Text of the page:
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Arizona hires Gonzaga assistant Tommy Lloyd as new men's basketball coach

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How Tommy Lloyd fits as Arizona's new head coach (0:44)

Jeff Borzello breaks down Arizona's hiring of Gonzaga assistant Tommy Lloyd and explains how his international recruiting chops can pay dividends for the Wildcats. (0:44)

Arizona announced on Wednesday it has hired former Gonzaga assistant Tommy Lloyd as its next men's basketball coach.

Over the past few weeks, Lloyd had emerged as the favorite to replace Sean Miller in Tucson. Arizona looked at coaches with connections to the Wildcats, namely Pacific's Damon Stoudamire, Georgia Tech's Josh Pastner and Los Angeles Lakers assistant coach Miles Simon, but the program opted to go outside the family.

Lloyd, 46, interviewed over the weekend, sources told ESPN.

The school said in a statement that Lloyd will get a five-year contract.

"While there are certainly potential obstacles ahead for our program, I embrace the challenge as we will build on the foundation in place to compete for Pac-12 and national championships," Lloyd said in a statement.

Lloyd has been at Gonzaga since 2000, serving as an assistant coach under Mark Few for the past 20 seasons. The Bulldogs have reached the NCAA tournament in every season since Lloyd joined the program. They reached the national championship game twice, in 2017 and this past season, when their unbeaten record was ended by Baylor.

Lloyd is established as the best international recruiter in college basketball, bringing dozens of overseas players to the Zags over the past two decades. International prospects who played at Gonzaga and were drafted since Lloyd joined Few's staff include Ronny Turiaf, Robert Sacre, Kelly Olynyk, Domantas Sabonis and Rui Hachimura.

That could be important when he takes over at Arizona, which had seven international players on its roster this past season, including Lithuania native Azuolas Tubelis and Canada native Bennedict Mathurin.

"There was never a master plan," Lloyd told ESPN last year about his international prowess. "It was just one day at a time. One phone call, one relationship, one recruit. And then once you start having success, more opportunities present themselves."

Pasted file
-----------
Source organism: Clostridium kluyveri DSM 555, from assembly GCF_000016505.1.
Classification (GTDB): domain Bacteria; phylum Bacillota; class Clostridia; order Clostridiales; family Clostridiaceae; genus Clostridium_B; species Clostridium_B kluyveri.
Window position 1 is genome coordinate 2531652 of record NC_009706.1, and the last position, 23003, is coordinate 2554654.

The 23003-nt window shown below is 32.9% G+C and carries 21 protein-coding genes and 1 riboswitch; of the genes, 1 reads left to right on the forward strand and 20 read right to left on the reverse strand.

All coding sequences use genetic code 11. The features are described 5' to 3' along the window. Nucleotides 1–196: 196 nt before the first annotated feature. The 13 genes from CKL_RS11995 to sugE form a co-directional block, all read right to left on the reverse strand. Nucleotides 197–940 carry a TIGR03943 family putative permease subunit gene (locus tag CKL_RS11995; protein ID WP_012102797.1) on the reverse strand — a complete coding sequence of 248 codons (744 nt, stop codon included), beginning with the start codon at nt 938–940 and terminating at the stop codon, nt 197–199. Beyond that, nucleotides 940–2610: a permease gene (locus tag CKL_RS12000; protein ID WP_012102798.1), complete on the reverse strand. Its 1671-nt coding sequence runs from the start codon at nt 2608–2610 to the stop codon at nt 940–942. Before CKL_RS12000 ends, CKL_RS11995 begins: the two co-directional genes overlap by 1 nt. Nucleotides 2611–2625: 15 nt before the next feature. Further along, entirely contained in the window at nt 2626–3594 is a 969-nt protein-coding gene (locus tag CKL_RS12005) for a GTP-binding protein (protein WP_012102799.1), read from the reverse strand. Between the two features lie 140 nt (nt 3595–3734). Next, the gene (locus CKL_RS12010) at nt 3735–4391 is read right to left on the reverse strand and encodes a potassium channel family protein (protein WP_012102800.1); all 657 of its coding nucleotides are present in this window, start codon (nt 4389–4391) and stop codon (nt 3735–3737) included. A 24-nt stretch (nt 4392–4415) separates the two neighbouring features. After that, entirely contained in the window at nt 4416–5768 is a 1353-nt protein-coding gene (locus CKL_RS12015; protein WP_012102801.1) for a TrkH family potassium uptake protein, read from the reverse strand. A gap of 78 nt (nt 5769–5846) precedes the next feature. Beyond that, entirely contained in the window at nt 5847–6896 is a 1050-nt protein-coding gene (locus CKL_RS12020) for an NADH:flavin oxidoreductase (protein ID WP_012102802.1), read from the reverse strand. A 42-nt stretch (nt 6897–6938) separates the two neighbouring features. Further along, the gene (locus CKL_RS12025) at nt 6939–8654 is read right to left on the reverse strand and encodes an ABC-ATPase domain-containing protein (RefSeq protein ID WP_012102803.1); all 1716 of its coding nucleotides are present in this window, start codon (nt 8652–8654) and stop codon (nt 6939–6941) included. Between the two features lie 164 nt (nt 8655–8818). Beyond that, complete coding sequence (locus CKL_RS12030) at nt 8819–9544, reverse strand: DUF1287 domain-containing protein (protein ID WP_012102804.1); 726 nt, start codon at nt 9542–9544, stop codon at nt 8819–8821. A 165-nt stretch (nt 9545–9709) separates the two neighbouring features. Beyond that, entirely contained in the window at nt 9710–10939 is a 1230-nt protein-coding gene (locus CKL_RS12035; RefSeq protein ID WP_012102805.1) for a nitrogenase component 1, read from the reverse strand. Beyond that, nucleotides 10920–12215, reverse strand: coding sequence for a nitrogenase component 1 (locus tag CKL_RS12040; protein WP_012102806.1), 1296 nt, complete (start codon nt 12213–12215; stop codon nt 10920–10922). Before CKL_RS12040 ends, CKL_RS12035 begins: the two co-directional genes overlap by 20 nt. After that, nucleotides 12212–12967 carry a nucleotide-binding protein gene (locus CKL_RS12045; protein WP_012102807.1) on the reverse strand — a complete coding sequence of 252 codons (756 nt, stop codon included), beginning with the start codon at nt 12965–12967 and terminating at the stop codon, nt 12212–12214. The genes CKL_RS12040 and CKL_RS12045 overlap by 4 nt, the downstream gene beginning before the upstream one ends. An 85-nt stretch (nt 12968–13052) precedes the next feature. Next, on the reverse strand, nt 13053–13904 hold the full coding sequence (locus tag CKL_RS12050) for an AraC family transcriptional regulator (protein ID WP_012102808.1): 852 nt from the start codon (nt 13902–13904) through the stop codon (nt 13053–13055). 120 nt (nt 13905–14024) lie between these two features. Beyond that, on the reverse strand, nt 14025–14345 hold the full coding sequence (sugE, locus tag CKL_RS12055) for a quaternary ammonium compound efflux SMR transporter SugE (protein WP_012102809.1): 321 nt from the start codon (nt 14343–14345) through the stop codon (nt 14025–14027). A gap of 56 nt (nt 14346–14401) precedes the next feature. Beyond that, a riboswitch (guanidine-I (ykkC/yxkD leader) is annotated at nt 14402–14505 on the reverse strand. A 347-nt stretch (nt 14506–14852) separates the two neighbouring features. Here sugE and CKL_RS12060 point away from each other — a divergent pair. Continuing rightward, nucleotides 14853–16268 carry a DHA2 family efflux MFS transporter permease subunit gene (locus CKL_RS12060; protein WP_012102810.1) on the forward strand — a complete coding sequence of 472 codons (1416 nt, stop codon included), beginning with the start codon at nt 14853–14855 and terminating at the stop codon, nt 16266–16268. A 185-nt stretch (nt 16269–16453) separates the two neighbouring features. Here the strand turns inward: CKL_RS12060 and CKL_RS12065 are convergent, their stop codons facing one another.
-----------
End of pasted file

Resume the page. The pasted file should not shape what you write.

He also played a key role in helping Gonzaga secure five-star prospects Jalen Suggs and Hunter Sallis in the past two recruiting classes, has the Zags in position to land No. 1 overall recruit Chet Holmgren and also led the way in landing impact transfers like Brandon Clarke and Kyle Wiltjer.

The coach-in-waiting at Gonzaga, Lloyd had turned down multiple opportunities to interview at other jobs over the past several years. But Arizona, despite the question marks looming over the program, is considered one of the elite jobs in college basketball.

"I'm fulfilled," Lloyd told ESPN a year ago. "I love being at a place that's bigger than any of us on the coaching staff. We're all part of something bigger than ourselves. And I think that's something pretty special."

Lloyd replaces Sean Miller, who was fired earlier this month after 12 seasons in Tucson. He led the Wildcats to seven NCAA tournaments and three Elite Eight appearances, but had reached the second weekend of the NCAA tournament just once since 2016. The Wildcats won at least a share of five Pac-12 regular-season championships under Miller.

Arizona had been entangled in the 2017 federal investigation into corruption in college basketball. Former assistant coach Emanuel "Book" Richardson pleaded guilty to one felony count of conspiracy to commit bribery after being accused of accepting $20,000 to steer Arizona players to aspiring sports agent Christian Dawkins. During Dawkins' trial, prosecutors played an FBI-intercepted call in which Richardson told Dawkins that Miller was paying $10,000 a month for former player Deandre Ayton.

Miller has consistently denied paying players to attend Arizona.

The NCAA charged the men's basketball program with four Level I violations, according to a notice of allegations released last month. The program was hit with two alleged instances of academic misconduct, while Miller was charged for not demonstrating "that he promoted an atmosphere for compliance and monitored his staff."

Arizona self-imposed a one-year postseason ban for this past season.